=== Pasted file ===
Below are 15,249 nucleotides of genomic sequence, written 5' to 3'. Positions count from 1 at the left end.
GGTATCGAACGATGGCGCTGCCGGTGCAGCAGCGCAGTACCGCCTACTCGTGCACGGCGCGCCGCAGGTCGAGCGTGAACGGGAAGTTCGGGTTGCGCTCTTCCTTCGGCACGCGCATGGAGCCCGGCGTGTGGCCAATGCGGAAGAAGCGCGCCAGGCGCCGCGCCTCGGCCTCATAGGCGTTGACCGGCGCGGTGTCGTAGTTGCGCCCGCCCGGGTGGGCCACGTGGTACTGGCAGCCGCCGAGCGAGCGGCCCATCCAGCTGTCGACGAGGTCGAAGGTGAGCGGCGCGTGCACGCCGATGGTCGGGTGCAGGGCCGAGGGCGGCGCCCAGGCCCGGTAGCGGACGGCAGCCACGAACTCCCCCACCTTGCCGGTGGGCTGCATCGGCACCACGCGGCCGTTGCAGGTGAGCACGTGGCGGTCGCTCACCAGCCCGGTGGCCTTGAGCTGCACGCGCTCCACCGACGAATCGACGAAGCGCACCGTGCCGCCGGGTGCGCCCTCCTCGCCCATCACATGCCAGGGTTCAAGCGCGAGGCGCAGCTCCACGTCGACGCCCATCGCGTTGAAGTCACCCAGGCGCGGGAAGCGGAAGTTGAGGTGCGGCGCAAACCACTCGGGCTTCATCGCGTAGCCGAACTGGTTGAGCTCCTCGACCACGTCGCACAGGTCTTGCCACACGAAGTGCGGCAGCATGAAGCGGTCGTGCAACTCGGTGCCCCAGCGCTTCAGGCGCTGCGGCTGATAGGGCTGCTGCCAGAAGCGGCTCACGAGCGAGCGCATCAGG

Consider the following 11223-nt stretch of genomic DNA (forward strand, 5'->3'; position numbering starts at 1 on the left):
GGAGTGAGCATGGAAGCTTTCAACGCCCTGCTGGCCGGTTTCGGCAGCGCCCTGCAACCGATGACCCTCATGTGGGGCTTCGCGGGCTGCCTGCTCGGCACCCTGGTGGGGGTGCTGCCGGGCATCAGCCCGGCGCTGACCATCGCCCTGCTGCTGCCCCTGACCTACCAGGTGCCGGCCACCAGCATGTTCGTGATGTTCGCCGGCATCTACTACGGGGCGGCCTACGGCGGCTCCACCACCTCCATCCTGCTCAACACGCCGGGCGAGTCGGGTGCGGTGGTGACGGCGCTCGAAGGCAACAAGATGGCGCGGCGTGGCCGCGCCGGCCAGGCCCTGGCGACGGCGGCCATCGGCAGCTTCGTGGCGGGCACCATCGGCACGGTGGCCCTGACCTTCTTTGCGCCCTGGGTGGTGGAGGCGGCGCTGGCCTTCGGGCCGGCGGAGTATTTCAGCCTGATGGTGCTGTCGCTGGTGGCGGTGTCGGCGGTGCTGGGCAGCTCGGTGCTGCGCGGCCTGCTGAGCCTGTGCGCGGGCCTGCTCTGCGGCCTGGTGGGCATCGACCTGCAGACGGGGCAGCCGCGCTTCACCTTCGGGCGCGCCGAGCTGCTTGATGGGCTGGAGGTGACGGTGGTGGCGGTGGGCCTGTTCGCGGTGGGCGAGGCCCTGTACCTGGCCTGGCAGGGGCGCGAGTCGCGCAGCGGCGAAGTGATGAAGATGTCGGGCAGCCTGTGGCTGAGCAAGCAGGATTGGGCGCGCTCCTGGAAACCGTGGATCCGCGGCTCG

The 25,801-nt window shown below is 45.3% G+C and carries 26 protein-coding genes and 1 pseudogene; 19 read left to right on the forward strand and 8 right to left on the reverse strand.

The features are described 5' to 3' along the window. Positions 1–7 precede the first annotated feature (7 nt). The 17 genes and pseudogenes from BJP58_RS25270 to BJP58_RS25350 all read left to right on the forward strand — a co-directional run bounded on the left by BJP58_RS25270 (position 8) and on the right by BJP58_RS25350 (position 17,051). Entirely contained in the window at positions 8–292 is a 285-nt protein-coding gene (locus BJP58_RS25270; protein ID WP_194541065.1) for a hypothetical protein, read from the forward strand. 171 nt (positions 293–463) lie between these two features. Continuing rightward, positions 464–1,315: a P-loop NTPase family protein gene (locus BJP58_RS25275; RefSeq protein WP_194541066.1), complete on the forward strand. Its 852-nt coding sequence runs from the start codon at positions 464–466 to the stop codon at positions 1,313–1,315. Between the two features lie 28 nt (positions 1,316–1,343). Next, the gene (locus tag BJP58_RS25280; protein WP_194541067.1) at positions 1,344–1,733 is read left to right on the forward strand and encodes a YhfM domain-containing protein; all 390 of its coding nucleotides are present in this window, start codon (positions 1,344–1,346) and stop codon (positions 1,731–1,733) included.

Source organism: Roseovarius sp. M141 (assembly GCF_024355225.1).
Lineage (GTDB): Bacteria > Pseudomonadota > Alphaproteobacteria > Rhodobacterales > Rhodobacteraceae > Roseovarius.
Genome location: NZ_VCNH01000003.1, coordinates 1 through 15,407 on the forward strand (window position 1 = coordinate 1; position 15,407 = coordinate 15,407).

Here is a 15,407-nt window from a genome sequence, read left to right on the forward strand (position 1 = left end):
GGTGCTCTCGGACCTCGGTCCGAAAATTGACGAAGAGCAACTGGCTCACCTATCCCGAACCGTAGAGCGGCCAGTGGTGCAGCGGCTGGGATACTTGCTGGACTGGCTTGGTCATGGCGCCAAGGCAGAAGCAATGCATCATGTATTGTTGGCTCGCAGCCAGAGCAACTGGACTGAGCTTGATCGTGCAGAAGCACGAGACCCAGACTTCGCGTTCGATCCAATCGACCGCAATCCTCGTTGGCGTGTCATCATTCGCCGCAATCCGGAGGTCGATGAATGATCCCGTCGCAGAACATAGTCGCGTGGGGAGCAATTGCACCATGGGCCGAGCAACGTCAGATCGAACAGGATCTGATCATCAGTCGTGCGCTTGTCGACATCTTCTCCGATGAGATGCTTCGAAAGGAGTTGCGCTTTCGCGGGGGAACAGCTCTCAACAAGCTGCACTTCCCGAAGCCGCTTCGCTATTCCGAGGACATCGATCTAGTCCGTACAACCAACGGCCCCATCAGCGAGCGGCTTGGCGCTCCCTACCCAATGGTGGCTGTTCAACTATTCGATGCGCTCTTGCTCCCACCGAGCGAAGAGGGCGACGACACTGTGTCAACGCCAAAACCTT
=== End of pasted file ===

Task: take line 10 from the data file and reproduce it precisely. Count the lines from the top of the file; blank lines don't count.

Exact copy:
Here is a 15,407-nt window from a genome sequence, read left to right on the forward strand (position 1 = left end):